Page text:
There is a moment in every addict’s life, the one just before the hit. I know mine. It usually involves a mirror. Have you ever noticed that in almost every bar there are mirrors behind the liquor bottles? When you stand in front of them you inevitably see your own reflection. The first time I noticed, I was seven years old. Until then, I wasn’t tall enough to see my own reflection. At seven, I remember standing in front of my father’s bar and looking at myself just before downing my first vodka, straight from the bottle.
Twenty-two years later, I found myself on a stool, inside a bar at two o’clock in the afternoon. I was on my forth round of vodka and orange juice, drowning my sorrows in a bottomless glass, surrounded by people who didn’t even know my name. I had made it to three months without a single drop of alcohol, but this day I had decided that, instead of calling a friend, I would just take care of the problem myself by forgetting the best way I knew how. I say “best way” because it wasn’t the only way, but the way I chose because I was simply too scared and ashamed to admit that I was scared and ashamed. I can tell you that I struggled for a good thirty minutes after ordering that drink. I stared at it and told myself that I was worth more than this choice I was making for myself, that I didn’t need it and that I could work everything out, sober. I lifted my head to see myself reflected in the mirror behind the bar, raised the glass and downed the first of many to follow. Disgusted, I stayed for hours until stumbling out of the bar and walking home.
You see, it was my nth try to get sober. I had been to more AA meetings than I care to admit. I have read stacks of books on addiction. The problem however was that I was a dry drunk. Sure, I wasn’t drinking but I wasn’t dealing with my issues. I was just pushing them away inside of myself until the stash outgrew the space to hold it. That space being my emotional self and that “stash” being my abuse. Everything stems from something and that “something” doesn’t go away by itself or by drinking yourself into a stupor, cutting up your arms, eating beyond your need, gambling beyond your means, or sleeping your way to salvation. Addiction comes in many forms and all have the same results in that the addict experiences more hurt and sinks lower to the bottom. I knew that if I didn’t stop harming myself, whether it was the drinking, or another form of addiction, that I could very well end up living a life I truly didn’t want to live.
For years, I was victimized, both physically and sexually, and for many years after the abuse I led the life of a victim. I spent years thinking that I deserved what came to me. I watched my father abuse my mother. I watched him abuse himself. He was an angry man, and an alcoholic, that I now identify had his own demons he was unable to work through. Instead, he took his pain and frustration out on himself and those he loved the most. I swore I would never become my father. The truth be told, for many years, I did take after him and lived my life in ways that devastated both myself and those closest to me.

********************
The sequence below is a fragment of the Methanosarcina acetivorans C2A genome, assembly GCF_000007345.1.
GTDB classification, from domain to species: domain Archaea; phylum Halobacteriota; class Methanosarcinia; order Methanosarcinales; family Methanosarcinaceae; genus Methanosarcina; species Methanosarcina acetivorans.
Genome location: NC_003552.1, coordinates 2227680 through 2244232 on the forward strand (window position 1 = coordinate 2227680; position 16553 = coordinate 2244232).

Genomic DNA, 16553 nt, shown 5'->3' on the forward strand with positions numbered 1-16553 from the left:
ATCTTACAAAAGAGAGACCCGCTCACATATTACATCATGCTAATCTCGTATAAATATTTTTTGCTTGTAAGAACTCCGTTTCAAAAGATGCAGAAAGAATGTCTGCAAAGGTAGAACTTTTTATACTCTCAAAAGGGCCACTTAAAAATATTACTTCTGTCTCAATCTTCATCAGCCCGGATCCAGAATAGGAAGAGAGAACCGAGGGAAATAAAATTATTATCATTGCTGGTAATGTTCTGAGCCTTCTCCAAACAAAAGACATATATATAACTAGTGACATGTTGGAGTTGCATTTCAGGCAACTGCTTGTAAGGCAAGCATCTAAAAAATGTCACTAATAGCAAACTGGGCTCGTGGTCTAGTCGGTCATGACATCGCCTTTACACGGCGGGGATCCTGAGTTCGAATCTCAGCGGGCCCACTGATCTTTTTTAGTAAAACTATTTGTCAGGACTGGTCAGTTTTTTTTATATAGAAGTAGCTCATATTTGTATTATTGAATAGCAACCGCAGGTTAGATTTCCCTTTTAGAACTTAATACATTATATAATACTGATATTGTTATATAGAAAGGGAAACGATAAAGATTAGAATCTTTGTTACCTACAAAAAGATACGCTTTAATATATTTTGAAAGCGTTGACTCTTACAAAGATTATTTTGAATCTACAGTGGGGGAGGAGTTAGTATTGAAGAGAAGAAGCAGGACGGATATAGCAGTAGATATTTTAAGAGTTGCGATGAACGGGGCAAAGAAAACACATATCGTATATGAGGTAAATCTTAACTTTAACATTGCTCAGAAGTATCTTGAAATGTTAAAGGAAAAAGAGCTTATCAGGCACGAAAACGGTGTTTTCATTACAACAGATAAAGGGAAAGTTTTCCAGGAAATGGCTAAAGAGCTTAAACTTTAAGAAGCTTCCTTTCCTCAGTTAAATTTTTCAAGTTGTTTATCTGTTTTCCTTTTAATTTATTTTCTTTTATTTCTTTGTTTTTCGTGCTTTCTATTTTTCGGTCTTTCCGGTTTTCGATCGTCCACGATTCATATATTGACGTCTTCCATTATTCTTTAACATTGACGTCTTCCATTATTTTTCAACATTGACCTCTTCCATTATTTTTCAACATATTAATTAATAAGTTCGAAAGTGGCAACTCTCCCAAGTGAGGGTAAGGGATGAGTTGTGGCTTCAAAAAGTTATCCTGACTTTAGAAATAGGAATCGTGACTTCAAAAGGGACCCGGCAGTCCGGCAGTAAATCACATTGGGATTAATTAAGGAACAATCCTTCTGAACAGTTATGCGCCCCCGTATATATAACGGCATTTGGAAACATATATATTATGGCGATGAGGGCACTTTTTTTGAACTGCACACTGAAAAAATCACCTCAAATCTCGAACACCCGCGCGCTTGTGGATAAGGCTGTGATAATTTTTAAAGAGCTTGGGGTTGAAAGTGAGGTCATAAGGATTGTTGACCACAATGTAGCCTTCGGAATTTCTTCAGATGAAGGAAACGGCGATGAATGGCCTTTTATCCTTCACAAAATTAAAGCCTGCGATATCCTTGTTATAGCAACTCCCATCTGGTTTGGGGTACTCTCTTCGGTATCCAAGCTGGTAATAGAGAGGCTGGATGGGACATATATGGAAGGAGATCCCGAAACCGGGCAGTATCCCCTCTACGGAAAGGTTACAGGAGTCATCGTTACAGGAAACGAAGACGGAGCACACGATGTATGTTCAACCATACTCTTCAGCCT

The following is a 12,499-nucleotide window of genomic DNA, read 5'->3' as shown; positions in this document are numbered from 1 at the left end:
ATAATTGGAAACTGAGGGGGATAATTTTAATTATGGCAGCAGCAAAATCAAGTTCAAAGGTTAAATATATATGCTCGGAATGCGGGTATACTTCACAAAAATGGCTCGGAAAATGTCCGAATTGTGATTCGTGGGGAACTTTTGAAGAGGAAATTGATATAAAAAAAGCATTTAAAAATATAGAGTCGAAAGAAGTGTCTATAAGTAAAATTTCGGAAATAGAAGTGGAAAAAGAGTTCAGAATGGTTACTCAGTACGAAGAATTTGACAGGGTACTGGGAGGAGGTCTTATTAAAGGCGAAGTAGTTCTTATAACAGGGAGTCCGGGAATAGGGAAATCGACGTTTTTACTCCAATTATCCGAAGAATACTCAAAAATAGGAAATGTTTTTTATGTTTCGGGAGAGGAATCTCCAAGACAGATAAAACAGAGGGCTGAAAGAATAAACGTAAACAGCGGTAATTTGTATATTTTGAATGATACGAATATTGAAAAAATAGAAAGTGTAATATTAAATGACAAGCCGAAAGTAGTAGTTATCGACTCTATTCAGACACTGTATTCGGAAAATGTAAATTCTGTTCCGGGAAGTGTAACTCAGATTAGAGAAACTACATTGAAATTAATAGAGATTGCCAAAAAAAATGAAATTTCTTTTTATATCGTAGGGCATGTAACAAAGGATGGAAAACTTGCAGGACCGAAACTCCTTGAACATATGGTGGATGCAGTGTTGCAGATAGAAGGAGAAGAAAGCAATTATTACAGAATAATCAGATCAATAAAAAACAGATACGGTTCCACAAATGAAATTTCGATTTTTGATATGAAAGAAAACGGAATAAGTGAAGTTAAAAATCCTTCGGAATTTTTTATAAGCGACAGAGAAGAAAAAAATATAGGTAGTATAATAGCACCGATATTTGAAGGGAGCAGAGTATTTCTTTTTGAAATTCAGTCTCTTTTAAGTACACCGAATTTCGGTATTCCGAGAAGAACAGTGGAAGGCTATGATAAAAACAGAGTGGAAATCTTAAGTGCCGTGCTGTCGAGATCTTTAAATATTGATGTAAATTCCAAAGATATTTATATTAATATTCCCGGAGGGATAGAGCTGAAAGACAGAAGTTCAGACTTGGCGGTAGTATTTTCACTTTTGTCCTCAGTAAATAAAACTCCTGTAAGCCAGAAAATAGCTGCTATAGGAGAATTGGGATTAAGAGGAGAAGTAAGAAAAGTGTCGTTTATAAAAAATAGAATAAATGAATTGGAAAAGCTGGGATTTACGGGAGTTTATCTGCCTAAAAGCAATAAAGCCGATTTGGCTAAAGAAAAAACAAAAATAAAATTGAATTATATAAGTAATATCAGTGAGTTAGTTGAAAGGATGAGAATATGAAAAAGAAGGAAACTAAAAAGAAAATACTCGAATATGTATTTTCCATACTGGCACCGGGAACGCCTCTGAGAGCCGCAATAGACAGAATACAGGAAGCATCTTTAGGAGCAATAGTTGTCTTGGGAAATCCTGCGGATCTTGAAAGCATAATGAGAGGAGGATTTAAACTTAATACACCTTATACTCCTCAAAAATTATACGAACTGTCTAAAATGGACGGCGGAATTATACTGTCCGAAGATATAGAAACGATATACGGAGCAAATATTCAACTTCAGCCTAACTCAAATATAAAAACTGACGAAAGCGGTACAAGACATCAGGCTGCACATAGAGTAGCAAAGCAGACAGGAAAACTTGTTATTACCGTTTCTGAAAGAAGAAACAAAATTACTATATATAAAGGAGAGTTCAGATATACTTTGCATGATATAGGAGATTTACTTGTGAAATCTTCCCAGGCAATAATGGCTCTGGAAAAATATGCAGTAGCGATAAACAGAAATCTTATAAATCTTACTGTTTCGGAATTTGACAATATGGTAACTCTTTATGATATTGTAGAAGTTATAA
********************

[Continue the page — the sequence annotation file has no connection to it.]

Addiction is a selfish thing, admittedly. You start to lose recognition of who you are, nor do you care to change it. You can fall so low that the bottom becomes a safe place where disappointment is no longer shocking, but expected and the expectation can be less pressure than to want better for yourself. There is a not-so-subtle brainwashing that takes place with abuse, a belief system that is built upon fear and secrecy and is cemented by years and years of self-continuance. It stays with us years after the act of abuse has ended. The levels of consciousness can be more diverse than a thousand layer cake and, almost always, the addicted self will lose track of who they are until one day they are forced to make a choice.
On February 6, 2008 I celebrated six months of sobriety. In AA they have a ritual. They give out sobriety coins, inscribed with the amount of time you’ve managed to stay sober. As they called out the months, I waited patiently and in anticipation for my number to be called. At six months, I raised my hand and walked to the front of a packed room. I took my sobriety coin and a well-deserved hug and walked to the microphone. “My name is Ophelia and I’m an alcoholic. I made it to six months!” As I stood, applause flooded the room and it was all I could do to hold back the tears. This time I decided to let them fall, allowing myself to feel the pride of my hard work. In the back of the room stood my husband and a dear friend of mine, both of whom were instrumental in me achieving my goal. They asked me if I thought I would get to six months and, in all honestly, there were moments when I questioned my own ability. For whatever reason, this time I knew I would make it. It was a choice I made, the morning after my last downer. Ironically, the moment took place in front of a mirror, like some made-for-TV movie. I saw my own reflection in the mirror and told myself out loud that I wasn’t going to hurt myself anymore. I wanted to live my life in empowerment and in loving kindness for myself. It was a choice that I would make and one, six months later I have stayed true to.
I have always wanted to speak a different language and now I do. That language is self-love. Don’t get me wrong, I still have my days and those days are some of the hardest days to work through, in part because all negatives are fighting even harder to be heard. But the time is less and less frequent and ever changing in to something that is more of a whisper of a wounded child than an old man on a soap box. In a way, I have kept my addiction. This time my devotion and dedication isn’t to a bottle but instead to myself and the promise of a better life.